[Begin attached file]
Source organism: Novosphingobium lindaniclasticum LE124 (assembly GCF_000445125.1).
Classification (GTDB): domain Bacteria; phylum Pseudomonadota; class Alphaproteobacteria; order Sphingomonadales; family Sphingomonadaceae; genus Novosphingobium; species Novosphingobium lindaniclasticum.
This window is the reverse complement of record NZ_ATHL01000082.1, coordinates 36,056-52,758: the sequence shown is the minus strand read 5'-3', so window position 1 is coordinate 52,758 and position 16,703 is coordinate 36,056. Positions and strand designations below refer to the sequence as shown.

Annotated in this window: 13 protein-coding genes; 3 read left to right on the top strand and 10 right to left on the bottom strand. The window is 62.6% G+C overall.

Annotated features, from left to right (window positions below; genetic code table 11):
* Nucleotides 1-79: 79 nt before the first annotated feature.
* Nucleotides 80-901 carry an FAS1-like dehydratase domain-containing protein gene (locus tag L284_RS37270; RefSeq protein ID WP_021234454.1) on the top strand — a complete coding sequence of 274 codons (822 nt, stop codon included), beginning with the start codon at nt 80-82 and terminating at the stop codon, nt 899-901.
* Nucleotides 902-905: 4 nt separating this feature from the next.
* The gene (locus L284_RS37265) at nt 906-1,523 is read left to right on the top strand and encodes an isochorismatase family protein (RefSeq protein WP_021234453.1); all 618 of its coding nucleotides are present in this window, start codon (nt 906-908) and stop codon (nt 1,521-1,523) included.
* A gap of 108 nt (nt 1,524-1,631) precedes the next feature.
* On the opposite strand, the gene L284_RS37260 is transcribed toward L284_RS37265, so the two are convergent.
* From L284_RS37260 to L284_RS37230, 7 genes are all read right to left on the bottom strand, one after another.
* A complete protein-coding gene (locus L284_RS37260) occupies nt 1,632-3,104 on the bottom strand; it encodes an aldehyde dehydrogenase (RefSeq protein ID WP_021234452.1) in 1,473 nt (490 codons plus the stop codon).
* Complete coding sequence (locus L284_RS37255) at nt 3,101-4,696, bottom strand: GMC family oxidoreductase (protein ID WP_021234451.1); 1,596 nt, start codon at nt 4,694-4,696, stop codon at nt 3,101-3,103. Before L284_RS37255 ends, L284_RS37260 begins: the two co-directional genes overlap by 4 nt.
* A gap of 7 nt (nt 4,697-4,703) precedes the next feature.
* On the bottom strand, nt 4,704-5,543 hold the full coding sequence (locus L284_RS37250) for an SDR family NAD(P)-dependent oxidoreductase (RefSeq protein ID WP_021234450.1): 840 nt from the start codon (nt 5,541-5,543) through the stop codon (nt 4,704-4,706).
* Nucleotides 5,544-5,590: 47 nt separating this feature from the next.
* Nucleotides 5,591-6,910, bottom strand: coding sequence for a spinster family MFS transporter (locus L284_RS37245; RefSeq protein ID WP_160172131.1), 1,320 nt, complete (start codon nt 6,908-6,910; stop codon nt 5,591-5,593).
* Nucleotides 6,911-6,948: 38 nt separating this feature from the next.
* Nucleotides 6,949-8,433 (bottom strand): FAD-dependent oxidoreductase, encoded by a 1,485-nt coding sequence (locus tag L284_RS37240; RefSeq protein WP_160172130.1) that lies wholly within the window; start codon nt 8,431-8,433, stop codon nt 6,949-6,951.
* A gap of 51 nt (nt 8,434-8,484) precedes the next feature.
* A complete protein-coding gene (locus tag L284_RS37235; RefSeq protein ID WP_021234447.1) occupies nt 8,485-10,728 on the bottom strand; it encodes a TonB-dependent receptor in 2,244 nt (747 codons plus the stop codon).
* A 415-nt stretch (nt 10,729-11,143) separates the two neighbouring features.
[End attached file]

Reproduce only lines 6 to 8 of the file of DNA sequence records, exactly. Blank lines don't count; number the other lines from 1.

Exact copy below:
* Nucleotides 1-79: 79 nt before the first annotated feature.
* Nucleotides 80-901 carry an FAS1-like dehydratase domain-containing protein gene (locus tag L284_RS37270; RefSeq protein ID WP_021234454.1) on the top strand — a complete coding sequence of 274 codons (822 nt, stop codon included), beginning with the start codon at nt 80-82 and terminating at the stop codon, nt 899-901.
* Nucleotides 902-905: 4 nt separating this feature from the next.